September 23, 2012 by markstani
I’m not a bad guy. I know how that sounds – defensive, unscrupulous – but it’s true. I’m like everybody else: weak, full of mistakes, but basically good. Magdalena disagrees though. She considers me a typical Dominican man: a sucio, an asshole. See, many months ago, when Magda was still my girl, when I didn’t have to be careful about almost anything, I cheated on her with this chick who had tons of eighties freestyle hair. Didn’t tell Magda about it, either. You know how it is. A smelly bone like that, better off buried in the backyard of your life. Magda only found out because homegirl wrote her a fucking letter. And the letter had details. Shit you wouldn’t even tell your boys drunk.
Junot Diaz’s long-awaited follow-up to his 2007 Pulitzer Prize-winning ‘The Brief Wondrous Life Of Oscar Wao’ reprises the character of Yunior as a spectacularly unfaithful, middle-aged Dominican migrant.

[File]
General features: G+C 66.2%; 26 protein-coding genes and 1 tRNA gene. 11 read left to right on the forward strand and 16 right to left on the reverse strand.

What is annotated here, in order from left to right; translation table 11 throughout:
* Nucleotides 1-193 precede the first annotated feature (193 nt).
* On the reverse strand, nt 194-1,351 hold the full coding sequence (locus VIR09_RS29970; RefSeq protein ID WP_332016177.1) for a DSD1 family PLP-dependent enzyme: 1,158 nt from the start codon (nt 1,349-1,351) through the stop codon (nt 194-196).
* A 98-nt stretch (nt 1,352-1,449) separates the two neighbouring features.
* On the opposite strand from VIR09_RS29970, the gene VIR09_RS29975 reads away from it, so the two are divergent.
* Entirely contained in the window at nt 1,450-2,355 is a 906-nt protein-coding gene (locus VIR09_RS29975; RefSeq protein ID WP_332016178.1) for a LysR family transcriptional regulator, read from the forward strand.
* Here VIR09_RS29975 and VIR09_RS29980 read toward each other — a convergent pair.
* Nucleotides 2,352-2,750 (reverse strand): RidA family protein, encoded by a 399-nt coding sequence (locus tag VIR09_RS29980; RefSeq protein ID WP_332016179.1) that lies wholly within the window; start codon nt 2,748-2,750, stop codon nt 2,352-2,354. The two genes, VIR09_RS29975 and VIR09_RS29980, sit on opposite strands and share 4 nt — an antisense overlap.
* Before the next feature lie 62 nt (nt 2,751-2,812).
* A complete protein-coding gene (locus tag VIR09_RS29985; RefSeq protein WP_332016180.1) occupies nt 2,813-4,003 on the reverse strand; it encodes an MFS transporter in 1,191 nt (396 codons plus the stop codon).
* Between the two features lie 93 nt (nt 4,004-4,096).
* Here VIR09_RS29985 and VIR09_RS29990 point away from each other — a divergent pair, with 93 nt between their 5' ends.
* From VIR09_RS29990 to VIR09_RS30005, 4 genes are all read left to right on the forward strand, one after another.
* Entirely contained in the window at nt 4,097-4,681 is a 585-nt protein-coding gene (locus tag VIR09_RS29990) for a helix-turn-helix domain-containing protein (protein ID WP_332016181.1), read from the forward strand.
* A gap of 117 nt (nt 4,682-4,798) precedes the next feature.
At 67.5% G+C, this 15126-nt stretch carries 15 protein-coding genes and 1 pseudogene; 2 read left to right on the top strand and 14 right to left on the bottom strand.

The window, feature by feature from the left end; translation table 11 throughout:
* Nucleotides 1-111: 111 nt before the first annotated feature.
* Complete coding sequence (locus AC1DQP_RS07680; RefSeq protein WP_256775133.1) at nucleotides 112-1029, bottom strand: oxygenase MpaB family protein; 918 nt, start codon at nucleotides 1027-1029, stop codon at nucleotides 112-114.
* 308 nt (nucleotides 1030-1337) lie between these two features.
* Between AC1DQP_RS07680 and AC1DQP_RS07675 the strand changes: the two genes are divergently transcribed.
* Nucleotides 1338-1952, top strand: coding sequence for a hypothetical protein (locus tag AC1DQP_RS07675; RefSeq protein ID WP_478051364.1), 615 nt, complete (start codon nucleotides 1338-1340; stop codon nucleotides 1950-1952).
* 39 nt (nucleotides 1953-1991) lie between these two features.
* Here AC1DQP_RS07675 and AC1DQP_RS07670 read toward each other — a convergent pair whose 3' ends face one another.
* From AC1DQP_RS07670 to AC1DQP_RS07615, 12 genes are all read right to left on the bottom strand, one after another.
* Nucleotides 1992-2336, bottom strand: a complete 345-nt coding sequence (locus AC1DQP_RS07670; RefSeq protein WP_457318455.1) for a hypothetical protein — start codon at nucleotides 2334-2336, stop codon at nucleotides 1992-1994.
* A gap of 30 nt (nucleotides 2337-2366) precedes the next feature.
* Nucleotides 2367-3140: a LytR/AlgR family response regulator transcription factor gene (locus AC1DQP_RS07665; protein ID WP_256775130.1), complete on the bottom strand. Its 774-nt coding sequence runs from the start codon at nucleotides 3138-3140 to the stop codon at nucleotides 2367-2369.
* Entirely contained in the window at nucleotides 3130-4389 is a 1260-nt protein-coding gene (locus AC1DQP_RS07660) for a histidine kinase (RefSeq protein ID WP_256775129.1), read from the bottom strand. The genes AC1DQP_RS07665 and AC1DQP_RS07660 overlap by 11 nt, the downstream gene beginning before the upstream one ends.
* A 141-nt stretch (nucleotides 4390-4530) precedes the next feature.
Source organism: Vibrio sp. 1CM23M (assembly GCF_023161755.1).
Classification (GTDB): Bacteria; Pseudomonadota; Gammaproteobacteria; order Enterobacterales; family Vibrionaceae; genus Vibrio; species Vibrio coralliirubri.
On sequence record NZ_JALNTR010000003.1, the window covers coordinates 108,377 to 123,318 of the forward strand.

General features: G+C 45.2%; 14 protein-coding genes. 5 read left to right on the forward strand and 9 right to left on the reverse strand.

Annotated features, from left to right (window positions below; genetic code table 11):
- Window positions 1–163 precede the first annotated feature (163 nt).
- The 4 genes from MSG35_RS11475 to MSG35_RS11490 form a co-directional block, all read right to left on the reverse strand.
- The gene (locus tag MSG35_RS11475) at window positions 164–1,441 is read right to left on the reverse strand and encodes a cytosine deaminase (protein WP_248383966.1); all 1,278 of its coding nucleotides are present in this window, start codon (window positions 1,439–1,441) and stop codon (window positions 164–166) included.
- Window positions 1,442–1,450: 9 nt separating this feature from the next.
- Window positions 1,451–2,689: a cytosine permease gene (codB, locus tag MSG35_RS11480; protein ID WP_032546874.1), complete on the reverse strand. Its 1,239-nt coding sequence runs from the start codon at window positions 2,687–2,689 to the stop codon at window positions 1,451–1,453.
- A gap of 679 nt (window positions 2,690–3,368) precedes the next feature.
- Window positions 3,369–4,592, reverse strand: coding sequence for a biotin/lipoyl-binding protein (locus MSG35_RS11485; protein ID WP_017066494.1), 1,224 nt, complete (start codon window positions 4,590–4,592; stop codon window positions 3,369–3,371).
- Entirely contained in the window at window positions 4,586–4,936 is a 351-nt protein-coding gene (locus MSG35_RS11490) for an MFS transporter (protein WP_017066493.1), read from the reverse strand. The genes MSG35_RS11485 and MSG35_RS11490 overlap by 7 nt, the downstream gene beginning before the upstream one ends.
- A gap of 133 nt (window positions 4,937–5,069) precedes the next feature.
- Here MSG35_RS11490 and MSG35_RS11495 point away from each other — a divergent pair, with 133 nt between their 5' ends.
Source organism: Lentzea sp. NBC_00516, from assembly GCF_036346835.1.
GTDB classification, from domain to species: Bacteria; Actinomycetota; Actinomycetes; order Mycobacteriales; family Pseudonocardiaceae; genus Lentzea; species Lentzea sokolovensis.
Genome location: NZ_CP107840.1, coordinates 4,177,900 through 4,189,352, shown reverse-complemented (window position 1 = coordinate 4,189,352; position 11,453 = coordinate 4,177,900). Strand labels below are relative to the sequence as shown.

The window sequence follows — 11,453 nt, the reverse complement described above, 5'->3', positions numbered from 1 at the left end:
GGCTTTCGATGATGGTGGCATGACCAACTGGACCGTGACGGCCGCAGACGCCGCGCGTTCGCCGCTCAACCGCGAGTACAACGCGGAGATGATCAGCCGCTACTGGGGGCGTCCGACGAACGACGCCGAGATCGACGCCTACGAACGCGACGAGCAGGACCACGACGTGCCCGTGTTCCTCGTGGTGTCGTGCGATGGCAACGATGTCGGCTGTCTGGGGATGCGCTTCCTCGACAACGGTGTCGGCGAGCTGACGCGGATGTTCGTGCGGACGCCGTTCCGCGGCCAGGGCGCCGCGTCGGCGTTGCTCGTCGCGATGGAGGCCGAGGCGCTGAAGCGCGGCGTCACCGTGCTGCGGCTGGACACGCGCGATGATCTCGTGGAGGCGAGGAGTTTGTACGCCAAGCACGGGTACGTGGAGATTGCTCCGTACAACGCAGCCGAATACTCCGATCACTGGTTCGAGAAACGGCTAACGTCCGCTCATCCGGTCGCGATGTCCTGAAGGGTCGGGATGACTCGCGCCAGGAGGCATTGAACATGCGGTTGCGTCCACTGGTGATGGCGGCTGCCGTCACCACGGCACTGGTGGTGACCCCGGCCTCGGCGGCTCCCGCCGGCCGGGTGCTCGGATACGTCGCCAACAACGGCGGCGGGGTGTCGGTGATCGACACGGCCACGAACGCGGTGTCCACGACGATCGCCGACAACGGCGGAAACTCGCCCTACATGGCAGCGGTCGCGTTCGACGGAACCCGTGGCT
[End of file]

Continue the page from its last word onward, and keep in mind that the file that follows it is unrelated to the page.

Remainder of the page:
Through nine fractured, arbitrarily ordered and loosely inter-linked short stories, Diaz tackles love, sex and loss in the same inimitable way that shot ‘.. Oscar Wao’ straight into the pantheon of great turn-of-century literary works.
Once again, Diaz forges head-on into a hotch-potch of intellectual observation, crass street-level colloquialisms and untranslated Latin American street-slang. The result is sharp, raw, unashamedly macho and undeniably unique.
This Is How You Lose Her (pub. Faber) may lack the black background of Diaz’s previous work, in which Yunior’s generation sought to hone normal young lives amid the daily terror of Trujillo’s despotic regime.
But here, the bleakness is provided by Rafa, Yunior’s elder brother, whose avowed resistance to submit to his creeping cancer serves only to rip his family further apart. Yunior’s world is one of exaggerated stereotypes: the brash, sex-obsessed Dominican male whom Yunior at once despises and has become; the slutty, foul-mouthed, fat-arsed girls they chase and inevitably conquer; and the elder, first generation migrants, who view their offsprings’ activities with meek disdain, and pine for picture-postcard versions of a homeland long lost.
The result is a keen, sharp insight into the ordinary yet exceptional lives of a migrant community, as well as a moving personal account of ageing and loss of innocence. It confirms Diaz as the master of this self-made brand of schizo-lit: it will have its imitators, but surely none will prove as compellingly readable as this.